Mr. Infantino — who took the reins of FIFA in 2016 after a corruption scandal brought down his predecessor, Sepp Blatter — was in Tehran this week in part to meet with Iran’s president, Hassan Rouhani, and to resolve a continuing dispute between Iranian and Saudi Arabian clubs. On Thursday, the FIFA chief attended the Tehran Derby, one of the country’s biggest annual soccer matches, in Iran’s national soccer stadium, Azadi, meaning freedom.
Even Saudi Arabia has opened its stadiums to women: In the fall, following his historic decision allowing women to drive, Crown Prince Mohammed bin Salman opened Riyadh’s King Fahd stadium, Jeddah’s King Abdullah Sports City stadium and Dammam’s Prince Mohammed Bin Fahd stadium to female fans.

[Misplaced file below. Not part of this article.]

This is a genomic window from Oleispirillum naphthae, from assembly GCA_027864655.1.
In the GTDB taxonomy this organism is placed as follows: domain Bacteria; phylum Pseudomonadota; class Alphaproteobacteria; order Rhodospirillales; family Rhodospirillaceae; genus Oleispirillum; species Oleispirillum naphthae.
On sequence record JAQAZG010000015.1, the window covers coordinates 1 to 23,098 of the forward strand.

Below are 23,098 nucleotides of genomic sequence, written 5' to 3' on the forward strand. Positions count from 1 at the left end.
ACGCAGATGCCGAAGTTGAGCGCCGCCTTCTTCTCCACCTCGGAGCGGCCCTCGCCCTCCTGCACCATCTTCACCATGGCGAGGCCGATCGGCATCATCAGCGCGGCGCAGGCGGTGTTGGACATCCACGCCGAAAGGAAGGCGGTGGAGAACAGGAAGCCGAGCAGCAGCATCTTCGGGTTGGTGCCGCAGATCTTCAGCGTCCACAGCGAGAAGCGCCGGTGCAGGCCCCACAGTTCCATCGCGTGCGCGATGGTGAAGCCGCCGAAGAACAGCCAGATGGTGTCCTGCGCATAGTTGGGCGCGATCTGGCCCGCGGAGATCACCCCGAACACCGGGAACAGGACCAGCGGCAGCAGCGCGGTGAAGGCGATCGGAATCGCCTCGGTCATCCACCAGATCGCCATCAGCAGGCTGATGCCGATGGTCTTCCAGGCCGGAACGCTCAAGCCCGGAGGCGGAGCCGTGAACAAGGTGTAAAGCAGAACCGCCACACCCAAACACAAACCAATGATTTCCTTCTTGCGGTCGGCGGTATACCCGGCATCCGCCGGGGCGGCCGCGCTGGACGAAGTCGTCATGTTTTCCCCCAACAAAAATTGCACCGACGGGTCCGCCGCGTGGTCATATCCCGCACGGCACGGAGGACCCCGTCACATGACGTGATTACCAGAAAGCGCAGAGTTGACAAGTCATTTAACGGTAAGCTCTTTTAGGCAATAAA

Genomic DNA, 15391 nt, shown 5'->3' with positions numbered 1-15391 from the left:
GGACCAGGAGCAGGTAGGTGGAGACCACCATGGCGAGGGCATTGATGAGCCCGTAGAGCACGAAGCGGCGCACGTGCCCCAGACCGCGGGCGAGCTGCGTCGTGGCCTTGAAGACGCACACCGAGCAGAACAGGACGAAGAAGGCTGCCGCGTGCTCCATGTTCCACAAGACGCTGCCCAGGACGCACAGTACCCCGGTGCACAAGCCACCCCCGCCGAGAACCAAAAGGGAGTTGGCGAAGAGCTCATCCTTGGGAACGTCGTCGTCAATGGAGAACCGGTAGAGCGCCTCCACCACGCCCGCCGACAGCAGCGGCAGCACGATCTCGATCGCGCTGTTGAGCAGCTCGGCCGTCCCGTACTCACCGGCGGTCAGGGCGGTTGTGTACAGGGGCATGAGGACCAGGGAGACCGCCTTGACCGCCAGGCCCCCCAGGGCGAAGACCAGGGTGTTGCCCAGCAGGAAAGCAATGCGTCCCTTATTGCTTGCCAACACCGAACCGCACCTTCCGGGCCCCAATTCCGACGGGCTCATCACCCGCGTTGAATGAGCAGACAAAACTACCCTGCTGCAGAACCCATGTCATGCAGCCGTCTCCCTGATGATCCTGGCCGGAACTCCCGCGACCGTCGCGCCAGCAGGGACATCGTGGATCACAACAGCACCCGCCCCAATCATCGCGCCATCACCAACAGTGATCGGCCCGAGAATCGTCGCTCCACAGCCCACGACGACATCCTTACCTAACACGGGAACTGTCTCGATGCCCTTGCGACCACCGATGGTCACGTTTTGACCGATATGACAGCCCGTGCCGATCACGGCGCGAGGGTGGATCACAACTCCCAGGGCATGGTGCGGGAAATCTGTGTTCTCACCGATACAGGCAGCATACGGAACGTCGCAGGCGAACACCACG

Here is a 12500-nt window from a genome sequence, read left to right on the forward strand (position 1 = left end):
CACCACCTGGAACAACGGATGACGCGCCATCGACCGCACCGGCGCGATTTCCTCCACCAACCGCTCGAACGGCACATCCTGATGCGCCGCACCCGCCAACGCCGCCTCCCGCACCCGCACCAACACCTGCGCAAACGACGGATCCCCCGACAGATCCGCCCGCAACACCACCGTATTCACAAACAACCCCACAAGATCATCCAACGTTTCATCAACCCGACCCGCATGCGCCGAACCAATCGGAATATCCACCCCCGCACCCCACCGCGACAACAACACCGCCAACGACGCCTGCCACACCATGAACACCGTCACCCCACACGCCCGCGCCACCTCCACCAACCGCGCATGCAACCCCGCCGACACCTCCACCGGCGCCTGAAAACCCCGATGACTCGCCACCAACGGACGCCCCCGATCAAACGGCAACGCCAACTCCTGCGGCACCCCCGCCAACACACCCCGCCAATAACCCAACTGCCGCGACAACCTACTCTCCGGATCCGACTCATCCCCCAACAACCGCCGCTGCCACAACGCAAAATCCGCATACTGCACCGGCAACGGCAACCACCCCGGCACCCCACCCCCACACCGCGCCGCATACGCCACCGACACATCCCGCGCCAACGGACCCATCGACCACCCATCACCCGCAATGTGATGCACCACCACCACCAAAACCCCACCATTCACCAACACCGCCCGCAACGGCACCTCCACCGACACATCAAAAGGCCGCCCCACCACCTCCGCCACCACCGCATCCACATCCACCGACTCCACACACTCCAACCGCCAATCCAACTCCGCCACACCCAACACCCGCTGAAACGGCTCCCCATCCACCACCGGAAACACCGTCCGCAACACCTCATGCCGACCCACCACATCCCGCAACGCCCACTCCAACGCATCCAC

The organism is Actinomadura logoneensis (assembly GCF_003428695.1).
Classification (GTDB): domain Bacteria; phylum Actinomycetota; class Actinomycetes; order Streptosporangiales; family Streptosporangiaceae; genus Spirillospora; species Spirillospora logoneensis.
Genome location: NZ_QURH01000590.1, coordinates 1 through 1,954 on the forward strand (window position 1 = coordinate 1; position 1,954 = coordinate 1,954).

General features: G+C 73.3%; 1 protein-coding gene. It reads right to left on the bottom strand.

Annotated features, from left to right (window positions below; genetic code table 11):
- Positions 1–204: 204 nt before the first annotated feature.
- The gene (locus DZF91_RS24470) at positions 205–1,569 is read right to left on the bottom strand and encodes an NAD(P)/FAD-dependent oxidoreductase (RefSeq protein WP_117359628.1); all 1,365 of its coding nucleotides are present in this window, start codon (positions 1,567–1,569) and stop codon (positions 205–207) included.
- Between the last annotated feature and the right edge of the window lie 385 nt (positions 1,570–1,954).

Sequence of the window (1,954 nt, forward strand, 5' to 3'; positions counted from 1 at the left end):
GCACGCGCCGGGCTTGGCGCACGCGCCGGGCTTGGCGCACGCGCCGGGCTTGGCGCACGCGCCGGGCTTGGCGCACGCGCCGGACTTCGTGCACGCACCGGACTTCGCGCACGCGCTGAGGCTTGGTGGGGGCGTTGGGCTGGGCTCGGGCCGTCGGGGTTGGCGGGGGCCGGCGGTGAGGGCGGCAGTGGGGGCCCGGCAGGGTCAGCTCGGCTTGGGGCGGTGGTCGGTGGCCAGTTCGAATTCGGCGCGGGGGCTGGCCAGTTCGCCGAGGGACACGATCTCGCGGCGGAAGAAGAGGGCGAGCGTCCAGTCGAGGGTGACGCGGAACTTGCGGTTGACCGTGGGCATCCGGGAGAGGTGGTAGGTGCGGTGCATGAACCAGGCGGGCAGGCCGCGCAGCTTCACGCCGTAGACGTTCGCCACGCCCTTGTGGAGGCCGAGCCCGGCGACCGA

But Iran’s women are still waiting to be allowed in the stands. Last April, eight women were arrested after sneaking into Azadi stadium to watch a game while dressed as men. The prohibition is the subject of Jafar Panahi’s acclaimed 2006 film “Offside,” which, perhaps unsurprisingly, was banned in Iran. Even Mr. Blatter, a man not otherwise famous for his moral rectitude, called on Iran to end its barring of female fans in 2015.